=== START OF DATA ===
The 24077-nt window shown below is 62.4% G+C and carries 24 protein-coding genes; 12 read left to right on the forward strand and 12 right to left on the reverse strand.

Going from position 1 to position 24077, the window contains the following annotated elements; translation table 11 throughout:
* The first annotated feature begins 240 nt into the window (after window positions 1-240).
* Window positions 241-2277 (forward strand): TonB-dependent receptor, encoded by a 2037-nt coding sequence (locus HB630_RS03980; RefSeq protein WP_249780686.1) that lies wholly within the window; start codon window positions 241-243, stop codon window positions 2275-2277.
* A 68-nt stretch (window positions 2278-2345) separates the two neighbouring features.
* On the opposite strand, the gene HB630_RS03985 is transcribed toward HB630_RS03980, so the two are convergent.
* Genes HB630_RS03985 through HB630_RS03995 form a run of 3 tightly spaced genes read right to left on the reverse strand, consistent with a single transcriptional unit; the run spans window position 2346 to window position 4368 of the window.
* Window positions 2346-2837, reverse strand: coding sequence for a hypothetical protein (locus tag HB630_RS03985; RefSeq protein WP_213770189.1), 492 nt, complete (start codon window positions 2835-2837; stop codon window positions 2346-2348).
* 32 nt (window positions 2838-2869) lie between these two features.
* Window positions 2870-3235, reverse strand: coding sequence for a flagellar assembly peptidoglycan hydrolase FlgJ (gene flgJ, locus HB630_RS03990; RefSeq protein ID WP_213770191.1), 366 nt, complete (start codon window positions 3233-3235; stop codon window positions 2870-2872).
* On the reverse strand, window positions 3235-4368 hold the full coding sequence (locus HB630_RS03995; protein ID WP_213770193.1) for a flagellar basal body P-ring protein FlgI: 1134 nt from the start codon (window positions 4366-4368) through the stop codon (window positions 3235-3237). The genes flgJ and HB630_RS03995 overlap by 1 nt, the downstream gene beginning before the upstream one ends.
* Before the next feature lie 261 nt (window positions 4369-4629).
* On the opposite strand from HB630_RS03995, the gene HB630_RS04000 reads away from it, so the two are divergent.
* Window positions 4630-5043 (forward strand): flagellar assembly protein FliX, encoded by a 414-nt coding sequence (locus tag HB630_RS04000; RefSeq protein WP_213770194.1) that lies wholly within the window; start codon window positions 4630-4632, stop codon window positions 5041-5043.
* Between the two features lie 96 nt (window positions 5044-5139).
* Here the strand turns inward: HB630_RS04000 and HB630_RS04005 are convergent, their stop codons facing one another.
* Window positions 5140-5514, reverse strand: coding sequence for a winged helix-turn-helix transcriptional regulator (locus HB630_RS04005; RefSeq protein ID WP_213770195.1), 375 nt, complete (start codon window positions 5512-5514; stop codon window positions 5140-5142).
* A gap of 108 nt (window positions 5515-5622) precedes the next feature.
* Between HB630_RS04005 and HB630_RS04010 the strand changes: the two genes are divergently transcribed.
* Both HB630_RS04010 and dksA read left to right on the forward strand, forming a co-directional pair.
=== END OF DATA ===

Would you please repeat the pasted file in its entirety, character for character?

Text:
The 24077-nt window shown below is 62.4% G+C and carries 24 protein-coding genes; 12 read left to right on the forward strand and 12 right to left on the reverse strand.

Going from position 1 to position 24077, the window contains the following annotated elements; translation table 11 throughout:
* The first annotated feature begins 240 nt into the window (after window positions 1-240).
* Window positions 241-2277 (forward strand): TonB-dependent receptor, encoded by a 2037-nt coding sequence (locus HB630_RS03980; RefSeq protein WP_249780686.1) that lies wholly within the window; start codon window positions 241-243, stop codon window positions 2275-2277.
* A 68-nt stretch (window positions 2278-2345) separates the two neighbouring features.
* On the opposite strand, the gene HB630_RS03985 is transcribed toward HB630_RS03980, so the two are convergent.
* Genes HB630_RS03985 through HB630_RS03995 form a run of 3 tightly spaced genes read right to left on the reverse strand, consistent with a single transcriptional unit; the run spans window position 2346 to window position 4368 of the window.
* Window positions 2346-2837, reverse strand: coding sequence for a hypothetical protein (locus tag HB630_RS03985; RefSeq protein WP_213770189.1), 492 nt, complete (start codon window positions 2835-2837; stop codon window positions 2346-2348).
* 32 nt (window positions 2838-2869) lie between these two features.
* Window positions 2870-3235, reverse strand: coding sequence for a flagellar assembly peptidoglycan hydrolase FlgJ (gene flgJ, locus HB630_RS03990; RefSeq protein ID WP_213770191.1), 366 nt, complete (start codon window positions 3233-3235; stop codon window positions 2870-2872).
* On the reverse strand, window positions 3235-4368 hold the full coding sequence (locus HB630_RS03995; protein ID WP_213770193.1) for a flagellar basal body P-ring protein FlgI: 1134 nt from the start codon (window positions 4366-4368) through the stop codon (window positions 3235-3237). The genes flgJ and HB630_RS03995 overlap by 1 nt, the downstream gene beginning before the upstream one ends.
* Before the next feature lie 261 nt (window positions 4369-4629).
* On the opposite strand from HB630_RS03995, the gene HB630_RS04000 reads away from it, so the two are divergent.
* Window positions 4630-5043 (forward strand): flagellar assembly protein FliX, encoded by a 414-nt coding sequence (locus tag HB630_RS04000; RefSeq protein WP_213770194.1) that lies wholly within the window; start codon window positions 4630-4632, stop codon window positions 5041-5043.
* Between the two features lie 96 nt (window positions 5044-5139).
* Here the strand turns inward: HB630_RS04000 and HB630_RS04005 are convergent, their stop codons facing one another.
* Window positions 5140-5514, reverse strand: coding sequence for a winged helix-turn-helix transcriptional regulator (locus HB630_RS04005; RefSeq protein ID WP_213770195.1), 375 nt, complete (start codon window positions 5512-5514; stop codon window positions 5140-5142).
* A gap of 108 nt (window positions 5515-5622) precedes the next feature.
* Between HB630_RS04005 and HB630_RS04010 the strand changes: the two genes are divergently transcribed.
* Both HB630_RS04010 and dksA read left to right on the forward strand, forming a co-directional pair.